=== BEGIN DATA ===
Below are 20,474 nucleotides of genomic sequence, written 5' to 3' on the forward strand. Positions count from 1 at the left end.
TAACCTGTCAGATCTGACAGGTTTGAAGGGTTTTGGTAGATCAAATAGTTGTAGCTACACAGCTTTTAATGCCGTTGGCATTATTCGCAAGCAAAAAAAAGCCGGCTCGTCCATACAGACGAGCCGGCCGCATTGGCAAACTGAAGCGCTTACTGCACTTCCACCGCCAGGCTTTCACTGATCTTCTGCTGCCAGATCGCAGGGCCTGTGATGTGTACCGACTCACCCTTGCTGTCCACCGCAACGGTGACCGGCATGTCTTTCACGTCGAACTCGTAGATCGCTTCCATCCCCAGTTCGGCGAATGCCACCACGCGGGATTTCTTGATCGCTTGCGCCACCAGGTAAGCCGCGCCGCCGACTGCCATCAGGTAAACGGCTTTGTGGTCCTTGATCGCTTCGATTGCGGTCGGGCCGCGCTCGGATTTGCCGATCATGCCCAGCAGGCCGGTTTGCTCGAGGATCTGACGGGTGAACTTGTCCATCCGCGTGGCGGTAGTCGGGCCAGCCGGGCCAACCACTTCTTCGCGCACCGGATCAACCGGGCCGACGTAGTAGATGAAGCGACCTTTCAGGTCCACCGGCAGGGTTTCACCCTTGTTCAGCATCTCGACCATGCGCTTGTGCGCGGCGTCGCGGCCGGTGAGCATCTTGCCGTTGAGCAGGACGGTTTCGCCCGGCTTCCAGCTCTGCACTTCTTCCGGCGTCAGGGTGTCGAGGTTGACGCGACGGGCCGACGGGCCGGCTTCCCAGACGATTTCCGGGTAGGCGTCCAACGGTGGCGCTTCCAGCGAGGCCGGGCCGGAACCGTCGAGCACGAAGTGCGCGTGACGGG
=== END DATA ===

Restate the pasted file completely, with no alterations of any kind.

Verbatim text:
Below are 20,474 nucleotides of genomic sequence, written 5' to 3' on the forward strand. Positions count from 1 at the left end.
TAACCTGTCAGATCTGACAGGTTTGAAGGGTTTTGGTAGATCAAATAGTTGTAGCTACACAGCTTTTAATGCCGTTGGCATTATTCGCAAGCAAAAAAAAGCCGGCTCGTCCATACAGACGAGCCGGCCGCATTGGCAAACTGAAGCGCTTACTGCACTTCCACCGCCAGGCTTTCACTGATCTTCTGCTGCCAGATCGCAGGGCCTGTGATGTGTACCGACTCACCCTTGCTGTCCACCGCAACGGTGACCGGCATGTCTTTCACGTCGAACTCGTAGATCGCTTCCATCCCCAGTTCGGCGAATGCCACCACGCGGGATTTCTTGATCGCTTGCGCCACCAGGTAAGCCGCGCCGCCGACTGCCATCAGGTAAACGGCTTTGTGGTCCTTGATCGCTTCGATTGCGGTCGGGCCGCGCTCGGATTTGCCGATCATGCCCAGCAGGCCGGTTTGCTCGAGGATCTGACGGGTGAACTTGTCCATCCGCGTGGCGGTAGTCGGGCCAGCCGGGCCAACCACTTCTTCGCGCACCGGATCAACCGGGCCGACGTAGTAGATGAAGCGACCTTTCAGGTCCACCGGCAGGGTTTCACCCTTGTTCAGCATCTCGACCATGCGCTTGTGCGCGGCGTCGCGGCCGGTGAGCATCTTGCCGTTGAGCAGGACGGTTTCGCCCGGCTTCCAGCTCTGCACTTCTTCCGGCGTCAGGGTGTCGAGGTTGACGCGACGGGCCGACGGGCCGGCTTCCCAGACGATTTCCGGGTAGGCGTCCAACGGTGGCGCTTCCAGCGAGGCCGGGCCGGAACCGTCGAGCACGAAGTGCGCGTGACGGG